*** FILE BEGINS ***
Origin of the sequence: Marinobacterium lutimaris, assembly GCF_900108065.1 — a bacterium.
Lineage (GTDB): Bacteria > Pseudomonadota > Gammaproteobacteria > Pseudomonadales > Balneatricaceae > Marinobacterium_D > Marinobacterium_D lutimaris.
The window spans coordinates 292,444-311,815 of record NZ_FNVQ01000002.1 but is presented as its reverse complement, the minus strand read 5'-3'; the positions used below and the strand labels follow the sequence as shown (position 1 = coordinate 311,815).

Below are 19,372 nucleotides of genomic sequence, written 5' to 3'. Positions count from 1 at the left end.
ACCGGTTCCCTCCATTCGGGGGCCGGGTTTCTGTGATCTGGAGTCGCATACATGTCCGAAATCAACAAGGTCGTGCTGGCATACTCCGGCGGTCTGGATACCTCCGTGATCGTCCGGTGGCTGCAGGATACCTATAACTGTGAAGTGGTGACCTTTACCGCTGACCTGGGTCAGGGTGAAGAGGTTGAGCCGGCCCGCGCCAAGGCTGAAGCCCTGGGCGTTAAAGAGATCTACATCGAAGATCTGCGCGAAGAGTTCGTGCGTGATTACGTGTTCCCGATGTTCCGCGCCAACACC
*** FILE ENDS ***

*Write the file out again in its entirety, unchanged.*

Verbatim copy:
Origin of the sequence: Marinobacterium lutimaris, assembly GCF_900108065.1 — a bacterium.
Lineage (GTDB): Bacteria > Pseudomonadota > Gammaproteobacteria > Pseudomonadales > Balneatricaceae > Marinobacterium_D > Marinobacterium_D lutimaris.
The window spans coordinates 292,444-311,815 of record NZ_FNVQ01000002.1 but is presented as its reverse complement, the minus strand read 5'-3'; the positions used below and the strand labels follow the sequence as shown (position 1 = coordinate 311,815).

Below are 19,372 nucleotides of genomic sequence, written 5' to 3'. Positions count from 1 at the left end.
ACCGGTTCCCTCCATTCGGGGGCCGGGTTTCTGTGATCTGGAGTCGCATACATGTCCGAAATCAACAAGGTCGTGCTGGCATACTCCGGCGGTCTGGATACCTCCGTGATCGTCCGGTGGCTGCAGGATACCTATAACTGTGAAGTGGTGACCTTTACCGCTGACCTGGGTCAGGGTGAAGAGGTTGAGCCGGCCCGCGCCAAGGCTGAAGCCCTGGGCGTTAAAGAGATCTACATCGAAGATCTGCGCGAAGAGTTCGTGCGTGATTACGTGTTCCCGATGTTCCGCGCCAACACC